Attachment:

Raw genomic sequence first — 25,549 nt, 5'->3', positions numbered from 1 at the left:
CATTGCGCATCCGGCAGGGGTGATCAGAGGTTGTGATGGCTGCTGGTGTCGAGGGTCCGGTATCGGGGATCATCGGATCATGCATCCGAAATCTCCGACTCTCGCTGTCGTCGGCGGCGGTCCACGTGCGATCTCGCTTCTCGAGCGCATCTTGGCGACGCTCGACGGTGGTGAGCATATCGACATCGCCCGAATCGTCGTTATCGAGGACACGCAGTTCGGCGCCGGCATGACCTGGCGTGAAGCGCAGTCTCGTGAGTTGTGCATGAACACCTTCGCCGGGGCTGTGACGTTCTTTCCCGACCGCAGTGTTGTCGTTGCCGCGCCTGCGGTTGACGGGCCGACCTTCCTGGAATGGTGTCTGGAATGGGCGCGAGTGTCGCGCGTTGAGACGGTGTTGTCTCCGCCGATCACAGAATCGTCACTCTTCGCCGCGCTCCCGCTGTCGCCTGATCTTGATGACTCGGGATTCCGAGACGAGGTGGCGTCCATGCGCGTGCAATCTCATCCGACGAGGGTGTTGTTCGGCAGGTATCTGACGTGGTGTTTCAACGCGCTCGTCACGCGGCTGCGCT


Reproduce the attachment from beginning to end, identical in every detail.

Raw genomic sequence first — 25,549 nt, 5'->3', positions numbered from 1 at the left:
CATTGCGCATCCGGCAGGGGTGATCAGAGGTTGTGATGGCTGCTGGTGTCGAGGGTCCGGTATCGGGGATCATCGGATCATGCATCCGAAATCTCCGACTCTCGCTGTCGTCGGCGGCGGTCCACGTGCGATCTCGCTTCTCGAGCGCATCTTGGCGACGCTCGACGGTGGTGAGCATATCGACATCGCCCGAATCGTCGTTATCGAGGACACGCAGTTCGGCGCCGGCATGACCTGGCGTGAAGCGCAGTCTCGTGAGTTGTGCATGAACACCTTCGCCGGGGCTGTGACGTTCTTTCCCGACCGCAGTGTTGTCGTTGCCGCGCCTGCGGTTGACGGGCCGACCTTCCTGGAATGGTGTCTGGAATGGGCGCGAGTGTCGCGCGTTGAGACGGTGTTGTCTCCGCCGATCACAGAATCGTCACTCTTCGCCGCGCTCCCGCTGTCGCCTGATCTTGATGACTCGGGATTCCGAGACGAGGTGGCGTCCATGCGCGTGCAATCTCATCCGACGAGGGTGTTGTTCGGCAGGTATCTGACGTGGTGTTTCAACGCGCTCGTCACGCGGCTGCGCT